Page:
11. Its not a meteorite. From the video alone, I cannot tell what type of rock this is. Can you can supply us with some clear, close up photos? Its a very interring rock.
  12. You will never find the mineral olivine in a metamorphic rock. Olivine is only found in some basalt rocks. Since you found it in on lake Superior, I can say with certainty that the green material is the mineral serpentine. No need to find a Gemologist, this is not a gem. A very nice sample of serpentine. O! Greenstone, is an ancient basalt rock that has been metamorphized. I believe the Greenstones of Michigan are around 1.8 to 2.5 billion years old. They represent a time when the North American continent was tearing apart along its, then, western, northern and eastern parts creating what are know as "Flood Basalts". You can see similar Greenstone in Shenandoah National Park and the Blue Ridge Parkway.
  13. Like Bob said its a metamorphic rock. I believe the green vain material is the mineral serpentine.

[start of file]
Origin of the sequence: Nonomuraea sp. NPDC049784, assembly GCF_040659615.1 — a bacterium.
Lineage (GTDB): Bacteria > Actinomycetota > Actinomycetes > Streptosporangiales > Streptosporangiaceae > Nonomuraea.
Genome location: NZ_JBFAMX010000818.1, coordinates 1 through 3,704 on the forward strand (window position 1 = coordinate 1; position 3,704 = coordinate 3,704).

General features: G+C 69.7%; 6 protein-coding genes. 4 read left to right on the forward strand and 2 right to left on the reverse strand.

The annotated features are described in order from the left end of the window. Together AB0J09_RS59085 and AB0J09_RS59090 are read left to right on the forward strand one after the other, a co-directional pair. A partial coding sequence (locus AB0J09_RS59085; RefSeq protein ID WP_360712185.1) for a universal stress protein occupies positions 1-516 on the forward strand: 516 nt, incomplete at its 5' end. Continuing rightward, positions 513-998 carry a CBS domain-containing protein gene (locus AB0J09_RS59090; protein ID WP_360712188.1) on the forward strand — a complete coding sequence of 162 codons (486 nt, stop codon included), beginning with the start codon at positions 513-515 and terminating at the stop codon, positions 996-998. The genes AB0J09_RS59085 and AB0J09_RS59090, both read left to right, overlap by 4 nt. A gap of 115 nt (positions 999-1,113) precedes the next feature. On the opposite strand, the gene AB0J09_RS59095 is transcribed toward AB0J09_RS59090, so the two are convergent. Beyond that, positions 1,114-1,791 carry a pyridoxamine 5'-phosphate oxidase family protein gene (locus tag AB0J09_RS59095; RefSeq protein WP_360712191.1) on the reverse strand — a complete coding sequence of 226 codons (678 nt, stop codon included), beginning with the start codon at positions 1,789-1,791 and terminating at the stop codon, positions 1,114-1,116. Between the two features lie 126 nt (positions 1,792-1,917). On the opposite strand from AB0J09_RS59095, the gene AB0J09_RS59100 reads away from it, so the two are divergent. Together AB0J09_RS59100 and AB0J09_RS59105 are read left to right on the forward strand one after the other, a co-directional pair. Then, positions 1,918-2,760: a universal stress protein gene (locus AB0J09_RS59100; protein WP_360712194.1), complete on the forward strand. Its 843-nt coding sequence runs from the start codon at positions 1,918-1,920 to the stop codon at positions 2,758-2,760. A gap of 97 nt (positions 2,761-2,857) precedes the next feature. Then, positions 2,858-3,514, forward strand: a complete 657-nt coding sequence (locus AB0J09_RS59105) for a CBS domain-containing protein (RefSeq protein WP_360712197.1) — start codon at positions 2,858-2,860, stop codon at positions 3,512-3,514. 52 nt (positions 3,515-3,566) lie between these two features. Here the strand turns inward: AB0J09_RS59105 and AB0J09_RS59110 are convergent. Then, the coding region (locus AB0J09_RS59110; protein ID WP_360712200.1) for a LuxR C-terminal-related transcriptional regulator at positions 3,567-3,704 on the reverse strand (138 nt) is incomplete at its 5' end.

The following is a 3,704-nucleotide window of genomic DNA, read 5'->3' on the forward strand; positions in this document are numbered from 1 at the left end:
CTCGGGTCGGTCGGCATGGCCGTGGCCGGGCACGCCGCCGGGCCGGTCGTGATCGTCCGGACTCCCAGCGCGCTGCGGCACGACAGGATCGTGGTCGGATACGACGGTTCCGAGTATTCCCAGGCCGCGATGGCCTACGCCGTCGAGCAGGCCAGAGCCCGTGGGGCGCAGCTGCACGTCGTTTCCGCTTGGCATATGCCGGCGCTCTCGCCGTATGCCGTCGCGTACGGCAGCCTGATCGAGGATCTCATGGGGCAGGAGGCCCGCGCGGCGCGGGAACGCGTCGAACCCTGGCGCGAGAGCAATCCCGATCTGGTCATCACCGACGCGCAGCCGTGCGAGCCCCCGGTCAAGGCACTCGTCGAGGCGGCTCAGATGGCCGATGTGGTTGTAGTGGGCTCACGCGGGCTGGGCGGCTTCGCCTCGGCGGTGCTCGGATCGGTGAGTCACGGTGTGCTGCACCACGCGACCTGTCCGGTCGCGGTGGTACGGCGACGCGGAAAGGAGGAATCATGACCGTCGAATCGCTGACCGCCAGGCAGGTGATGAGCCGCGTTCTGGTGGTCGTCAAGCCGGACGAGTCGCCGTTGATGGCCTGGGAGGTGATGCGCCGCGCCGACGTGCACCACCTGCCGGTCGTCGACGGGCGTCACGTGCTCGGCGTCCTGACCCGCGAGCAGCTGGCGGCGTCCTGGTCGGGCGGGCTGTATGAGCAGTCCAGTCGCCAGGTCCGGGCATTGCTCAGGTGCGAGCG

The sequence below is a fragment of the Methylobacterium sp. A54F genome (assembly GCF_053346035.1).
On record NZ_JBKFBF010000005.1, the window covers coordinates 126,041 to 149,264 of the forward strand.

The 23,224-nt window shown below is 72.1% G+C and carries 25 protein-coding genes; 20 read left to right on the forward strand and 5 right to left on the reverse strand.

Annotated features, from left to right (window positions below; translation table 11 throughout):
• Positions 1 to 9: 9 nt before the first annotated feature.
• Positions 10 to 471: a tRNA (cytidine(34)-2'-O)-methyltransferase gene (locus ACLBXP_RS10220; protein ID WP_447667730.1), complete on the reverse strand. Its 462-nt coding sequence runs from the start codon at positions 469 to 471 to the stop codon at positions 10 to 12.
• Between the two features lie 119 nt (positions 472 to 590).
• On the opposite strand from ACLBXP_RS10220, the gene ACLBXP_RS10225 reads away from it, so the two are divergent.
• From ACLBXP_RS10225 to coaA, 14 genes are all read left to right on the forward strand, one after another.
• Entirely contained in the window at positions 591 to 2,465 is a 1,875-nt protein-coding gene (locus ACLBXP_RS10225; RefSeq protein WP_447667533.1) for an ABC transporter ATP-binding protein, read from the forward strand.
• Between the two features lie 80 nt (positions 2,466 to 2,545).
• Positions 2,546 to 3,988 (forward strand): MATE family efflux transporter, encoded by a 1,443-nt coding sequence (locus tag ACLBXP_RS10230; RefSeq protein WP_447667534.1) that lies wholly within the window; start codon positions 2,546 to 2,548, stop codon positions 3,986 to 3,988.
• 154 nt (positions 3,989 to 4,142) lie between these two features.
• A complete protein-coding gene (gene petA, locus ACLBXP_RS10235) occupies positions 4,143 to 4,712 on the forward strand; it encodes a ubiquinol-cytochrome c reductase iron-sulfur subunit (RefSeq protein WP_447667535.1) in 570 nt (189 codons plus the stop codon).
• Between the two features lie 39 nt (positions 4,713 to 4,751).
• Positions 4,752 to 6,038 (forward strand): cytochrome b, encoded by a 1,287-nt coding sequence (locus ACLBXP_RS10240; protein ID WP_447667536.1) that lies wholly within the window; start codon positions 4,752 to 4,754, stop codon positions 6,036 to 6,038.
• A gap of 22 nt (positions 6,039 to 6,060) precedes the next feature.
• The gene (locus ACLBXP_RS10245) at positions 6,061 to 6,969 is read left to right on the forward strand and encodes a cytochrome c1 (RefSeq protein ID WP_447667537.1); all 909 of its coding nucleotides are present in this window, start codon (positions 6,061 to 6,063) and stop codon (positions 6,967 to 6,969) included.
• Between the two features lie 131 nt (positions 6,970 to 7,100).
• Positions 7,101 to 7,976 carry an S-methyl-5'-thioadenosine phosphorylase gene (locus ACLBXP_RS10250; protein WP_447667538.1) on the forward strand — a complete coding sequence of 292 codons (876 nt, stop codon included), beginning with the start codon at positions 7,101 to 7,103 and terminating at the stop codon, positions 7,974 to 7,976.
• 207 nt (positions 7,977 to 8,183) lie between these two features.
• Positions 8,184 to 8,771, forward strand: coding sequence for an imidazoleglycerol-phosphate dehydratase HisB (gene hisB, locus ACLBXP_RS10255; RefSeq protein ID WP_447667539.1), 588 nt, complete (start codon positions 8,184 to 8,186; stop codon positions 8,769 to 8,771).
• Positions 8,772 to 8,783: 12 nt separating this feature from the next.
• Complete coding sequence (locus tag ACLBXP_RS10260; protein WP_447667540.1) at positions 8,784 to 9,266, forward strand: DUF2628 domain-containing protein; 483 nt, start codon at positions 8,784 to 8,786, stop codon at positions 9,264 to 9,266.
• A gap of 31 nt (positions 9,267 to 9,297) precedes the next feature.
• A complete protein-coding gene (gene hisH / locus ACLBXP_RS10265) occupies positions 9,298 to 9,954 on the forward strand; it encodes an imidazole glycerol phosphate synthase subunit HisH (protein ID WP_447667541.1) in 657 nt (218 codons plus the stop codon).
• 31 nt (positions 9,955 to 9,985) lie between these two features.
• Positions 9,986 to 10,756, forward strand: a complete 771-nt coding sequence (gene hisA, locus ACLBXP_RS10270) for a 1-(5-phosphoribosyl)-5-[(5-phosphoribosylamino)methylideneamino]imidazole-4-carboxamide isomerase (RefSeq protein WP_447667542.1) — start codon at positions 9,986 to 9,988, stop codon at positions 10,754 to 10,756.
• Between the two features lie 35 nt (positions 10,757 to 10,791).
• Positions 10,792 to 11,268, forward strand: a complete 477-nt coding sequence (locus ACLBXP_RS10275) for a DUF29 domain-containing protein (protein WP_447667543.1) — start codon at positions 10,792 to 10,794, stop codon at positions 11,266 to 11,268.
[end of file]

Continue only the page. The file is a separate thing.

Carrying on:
14. The black flaky minerals are biotite, the gray, "glassy" mineral is quartz, the yellow/brassy colored minerals that pepper the sample is pyrite and the flat yellow minerals are either muscovite or phlogopite. You are the proud owner of a schist (metamorphic rock).
  15. Is this the same sample as in first picture, just split open?
  16. Cool looking sample! Here are a few guess that might help pin it down. Massive augite, massive hornblende, anthracite coal & pitchblende (uranium ore), just to name a few common black colored minerals. The last one named, to test for uranium, put it next to your goldfish and turn off the lights. If the fish glows its pitchblende; just kidding!
  17. The white sample looks like box-work quartz, calcite or possible feldspar.